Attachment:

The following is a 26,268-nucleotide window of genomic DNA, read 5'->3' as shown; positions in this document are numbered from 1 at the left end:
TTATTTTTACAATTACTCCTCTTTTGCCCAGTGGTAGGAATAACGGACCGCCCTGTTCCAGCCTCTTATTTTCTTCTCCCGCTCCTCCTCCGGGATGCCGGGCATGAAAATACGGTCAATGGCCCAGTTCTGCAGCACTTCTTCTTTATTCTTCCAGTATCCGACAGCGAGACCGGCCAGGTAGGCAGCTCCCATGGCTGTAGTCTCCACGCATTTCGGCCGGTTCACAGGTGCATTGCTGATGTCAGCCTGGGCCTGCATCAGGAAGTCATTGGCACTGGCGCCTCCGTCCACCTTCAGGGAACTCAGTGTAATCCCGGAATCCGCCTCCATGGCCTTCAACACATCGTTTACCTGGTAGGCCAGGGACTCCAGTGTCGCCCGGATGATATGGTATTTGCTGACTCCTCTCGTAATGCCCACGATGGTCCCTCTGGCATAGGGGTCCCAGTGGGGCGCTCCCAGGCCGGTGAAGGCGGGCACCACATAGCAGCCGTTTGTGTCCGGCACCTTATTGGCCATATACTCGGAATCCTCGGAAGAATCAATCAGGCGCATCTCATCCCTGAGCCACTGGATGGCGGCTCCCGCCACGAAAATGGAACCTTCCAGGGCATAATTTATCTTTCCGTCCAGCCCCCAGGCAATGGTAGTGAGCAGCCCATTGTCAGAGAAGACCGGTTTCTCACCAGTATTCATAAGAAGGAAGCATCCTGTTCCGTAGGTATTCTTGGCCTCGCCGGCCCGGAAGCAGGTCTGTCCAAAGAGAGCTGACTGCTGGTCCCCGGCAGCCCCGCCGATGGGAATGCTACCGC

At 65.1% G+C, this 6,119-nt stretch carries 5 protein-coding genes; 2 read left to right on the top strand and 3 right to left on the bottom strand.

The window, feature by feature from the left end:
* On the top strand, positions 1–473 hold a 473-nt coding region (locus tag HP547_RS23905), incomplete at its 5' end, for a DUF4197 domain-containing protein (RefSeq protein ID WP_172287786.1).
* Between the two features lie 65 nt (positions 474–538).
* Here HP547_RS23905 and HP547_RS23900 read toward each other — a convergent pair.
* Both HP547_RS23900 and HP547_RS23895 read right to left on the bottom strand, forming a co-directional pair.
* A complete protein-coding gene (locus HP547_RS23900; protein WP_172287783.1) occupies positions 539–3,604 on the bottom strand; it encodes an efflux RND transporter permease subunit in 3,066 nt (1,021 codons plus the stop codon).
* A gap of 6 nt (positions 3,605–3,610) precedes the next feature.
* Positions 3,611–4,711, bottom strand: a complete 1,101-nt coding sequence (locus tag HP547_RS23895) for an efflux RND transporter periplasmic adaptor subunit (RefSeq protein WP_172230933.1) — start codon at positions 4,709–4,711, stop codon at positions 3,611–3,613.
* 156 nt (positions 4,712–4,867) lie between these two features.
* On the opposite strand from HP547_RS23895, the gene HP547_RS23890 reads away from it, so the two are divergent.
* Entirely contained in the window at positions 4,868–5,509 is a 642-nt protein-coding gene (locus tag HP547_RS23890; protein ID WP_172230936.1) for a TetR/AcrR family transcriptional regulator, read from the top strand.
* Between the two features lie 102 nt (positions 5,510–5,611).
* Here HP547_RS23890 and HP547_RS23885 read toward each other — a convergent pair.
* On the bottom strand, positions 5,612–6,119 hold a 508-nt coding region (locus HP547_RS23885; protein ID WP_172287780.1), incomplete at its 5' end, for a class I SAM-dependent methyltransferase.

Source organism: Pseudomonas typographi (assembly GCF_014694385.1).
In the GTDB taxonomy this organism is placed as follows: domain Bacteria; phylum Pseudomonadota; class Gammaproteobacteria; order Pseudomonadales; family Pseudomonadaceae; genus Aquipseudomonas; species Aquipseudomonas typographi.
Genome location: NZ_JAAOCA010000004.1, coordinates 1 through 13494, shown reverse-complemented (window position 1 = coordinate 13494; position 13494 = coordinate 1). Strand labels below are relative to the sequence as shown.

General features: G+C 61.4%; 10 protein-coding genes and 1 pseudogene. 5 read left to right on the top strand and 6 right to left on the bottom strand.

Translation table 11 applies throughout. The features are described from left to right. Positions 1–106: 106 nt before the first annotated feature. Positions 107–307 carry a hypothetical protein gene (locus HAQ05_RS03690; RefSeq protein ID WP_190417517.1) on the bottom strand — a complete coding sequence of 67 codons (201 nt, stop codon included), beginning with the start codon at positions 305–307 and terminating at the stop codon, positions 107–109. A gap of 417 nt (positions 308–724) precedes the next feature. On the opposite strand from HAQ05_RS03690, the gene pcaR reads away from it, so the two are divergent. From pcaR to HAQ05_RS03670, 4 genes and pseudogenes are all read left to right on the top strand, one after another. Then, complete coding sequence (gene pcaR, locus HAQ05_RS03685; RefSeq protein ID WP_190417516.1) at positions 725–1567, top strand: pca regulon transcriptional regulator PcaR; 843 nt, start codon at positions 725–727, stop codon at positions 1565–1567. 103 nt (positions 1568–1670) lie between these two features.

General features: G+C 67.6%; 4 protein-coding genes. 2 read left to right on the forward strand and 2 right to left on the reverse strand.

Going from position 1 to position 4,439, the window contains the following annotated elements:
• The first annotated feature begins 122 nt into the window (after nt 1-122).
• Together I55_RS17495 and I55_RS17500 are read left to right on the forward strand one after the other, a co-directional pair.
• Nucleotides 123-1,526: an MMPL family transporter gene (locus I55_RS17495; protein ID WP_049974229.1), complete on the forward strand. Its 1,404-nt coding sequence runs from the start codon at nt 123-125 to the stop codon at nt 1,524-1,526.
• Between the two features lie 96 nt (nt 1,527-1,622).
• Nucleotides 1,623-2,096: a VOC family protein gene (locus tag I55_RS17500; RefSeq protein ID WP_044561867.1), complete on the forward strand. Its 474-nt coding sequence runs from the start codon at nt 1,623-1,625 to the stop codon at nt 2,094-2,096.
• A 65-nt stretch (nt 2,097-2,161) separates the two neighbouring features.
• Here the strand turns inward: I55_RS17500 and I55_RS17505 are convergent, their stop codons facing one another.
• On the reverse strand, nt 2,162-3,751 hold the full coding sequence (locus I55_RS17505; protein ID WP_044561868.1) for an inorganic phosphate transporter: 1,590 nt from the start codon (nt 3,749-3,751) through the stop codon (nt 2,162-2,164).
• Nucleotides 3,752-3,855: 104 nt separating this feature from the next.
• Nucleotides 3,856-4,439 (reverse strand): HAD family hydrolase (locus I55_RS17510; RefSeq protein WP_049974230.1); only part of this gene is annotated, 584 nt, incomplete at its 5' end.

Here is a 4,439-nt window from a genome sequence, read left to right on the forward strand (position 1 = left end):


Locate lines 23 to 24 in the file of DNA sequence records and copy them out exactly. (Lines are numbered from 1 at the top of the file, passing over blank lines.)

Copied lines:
General features: G+C 67.6%; 4 protein-coding genes. 2 read left to right on the forward strand and 2 right to left on the reverse strand.

Going from position 1 to position 4,439, the window contains the following annotated elements: